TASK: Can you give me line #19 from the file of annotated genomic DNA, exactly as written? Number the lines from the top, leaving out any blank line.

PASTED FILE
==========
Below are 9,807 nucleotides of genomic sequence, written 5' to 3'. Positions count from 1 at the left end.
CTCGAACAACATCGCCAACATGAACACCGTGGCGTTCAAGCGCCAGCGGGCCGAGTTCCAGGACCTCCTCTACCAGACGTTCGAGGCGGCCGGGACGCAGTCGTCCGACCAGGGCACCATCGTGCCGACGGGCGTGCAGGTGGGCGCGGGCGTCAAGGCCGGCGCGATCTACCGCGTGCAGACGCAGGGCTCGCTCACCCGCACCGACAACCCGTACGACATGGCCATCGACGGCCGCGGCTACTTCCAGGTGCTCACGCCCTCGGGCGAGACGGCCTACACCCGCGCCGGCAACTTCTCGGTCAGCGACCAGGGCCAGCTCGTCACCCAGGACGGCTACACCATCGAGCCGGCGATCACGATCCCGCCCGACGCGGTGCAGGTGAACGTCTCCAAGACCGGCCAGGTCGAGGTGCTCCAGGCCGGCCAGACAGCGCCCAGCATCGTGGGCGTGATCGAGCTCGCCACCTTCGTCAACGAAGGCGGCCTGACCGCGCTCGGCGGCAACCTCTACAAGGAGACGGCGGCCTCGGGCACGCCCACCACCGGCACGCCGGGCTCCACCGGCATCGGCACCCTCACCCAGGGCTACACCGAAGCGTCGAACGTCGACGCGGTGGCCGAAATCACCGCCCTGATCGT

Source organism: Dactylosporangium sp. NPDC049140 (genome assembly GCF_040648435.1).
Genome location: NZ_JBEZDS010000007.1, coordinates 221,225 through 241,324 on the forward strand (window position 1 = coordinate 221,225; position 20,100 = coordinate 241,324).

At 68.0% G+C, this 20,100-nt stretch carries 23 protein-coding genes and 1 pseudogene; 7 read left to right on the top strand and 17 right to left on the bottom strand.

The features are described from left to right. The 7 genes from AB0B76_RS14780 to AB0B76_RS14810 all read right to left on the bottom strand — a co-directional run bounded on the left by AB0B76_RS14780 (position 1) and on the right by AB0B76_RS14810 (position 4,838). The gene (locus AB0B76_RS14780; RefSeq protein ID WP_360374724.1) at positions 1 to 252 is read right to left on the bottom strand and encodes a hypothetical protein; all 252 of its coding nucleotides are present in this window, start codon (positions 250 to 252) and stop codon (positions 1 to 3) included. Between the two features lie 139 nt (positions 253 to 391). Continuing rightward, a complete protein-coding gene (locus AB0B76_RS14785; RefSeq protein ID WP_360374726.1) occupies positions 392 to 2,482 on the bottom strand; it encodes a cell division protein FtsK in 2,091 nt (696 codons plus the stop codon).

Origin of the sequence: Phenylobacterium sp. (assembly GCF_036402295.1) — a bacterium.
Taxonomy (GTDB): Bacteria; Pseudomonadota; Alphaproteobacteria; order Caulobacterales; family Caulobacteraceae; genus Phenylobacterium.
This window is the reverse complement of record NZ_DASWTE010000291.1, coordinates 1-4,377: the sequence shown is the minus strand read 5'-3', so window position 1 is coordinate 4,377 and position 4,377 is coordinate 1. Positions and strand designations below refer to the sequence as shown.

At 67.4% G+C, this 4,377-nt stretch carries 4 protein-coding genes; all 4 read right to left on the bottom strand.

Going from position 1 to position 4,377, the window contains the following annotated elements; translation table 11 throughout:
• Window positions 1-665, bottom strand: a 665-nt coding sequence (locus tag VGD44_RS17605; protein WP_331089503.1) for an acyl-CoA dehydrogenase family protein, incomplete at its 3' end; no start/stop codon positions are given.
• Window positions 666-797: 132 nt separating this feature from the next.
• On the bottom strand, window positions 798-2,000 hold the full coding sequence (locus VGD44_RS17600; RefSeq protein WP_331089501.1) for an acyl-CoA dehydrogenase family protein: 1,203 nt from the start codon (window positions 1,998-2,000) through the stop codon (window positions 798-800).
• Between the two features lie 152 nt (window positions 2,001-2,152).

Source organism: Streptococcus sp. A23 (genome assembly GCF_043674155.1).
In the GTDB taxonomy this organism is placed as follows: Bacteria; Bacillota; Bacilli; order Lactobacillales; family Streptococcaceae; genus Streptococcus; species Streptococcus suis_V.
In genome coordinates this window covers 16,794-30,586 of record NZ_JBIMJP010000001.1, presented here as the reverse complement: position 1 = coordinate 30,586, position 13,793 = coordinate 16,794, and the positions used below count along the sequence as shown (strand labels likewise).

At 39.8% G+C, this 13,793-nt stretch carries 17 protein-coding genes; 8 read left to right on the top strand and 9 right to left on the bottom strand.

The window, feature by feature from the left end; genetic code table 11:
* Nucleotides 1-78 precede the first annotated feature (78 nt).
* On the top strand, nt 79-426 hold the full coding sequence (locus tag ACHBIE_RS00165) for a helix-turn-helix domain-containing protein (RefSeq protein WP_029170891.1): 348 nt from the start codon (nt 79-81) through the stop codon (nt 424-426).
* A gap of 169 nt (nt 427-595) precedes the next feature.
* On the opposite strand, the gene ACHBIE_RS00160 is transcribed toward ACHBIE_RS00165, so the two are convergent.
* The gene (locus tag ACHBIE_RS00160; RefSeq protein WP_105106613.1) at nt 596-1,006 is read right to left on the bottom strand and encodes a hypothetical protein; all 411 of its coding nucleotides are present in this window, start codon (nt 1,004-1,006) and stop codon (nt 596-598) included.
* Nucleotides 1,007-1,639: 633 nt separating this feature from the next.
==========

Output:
At 39.8% G+C, this 13,793-nt stretch carries 17 protein-coding genes; 8 read left to right on the top strand and 9 right to left on the bottom strand.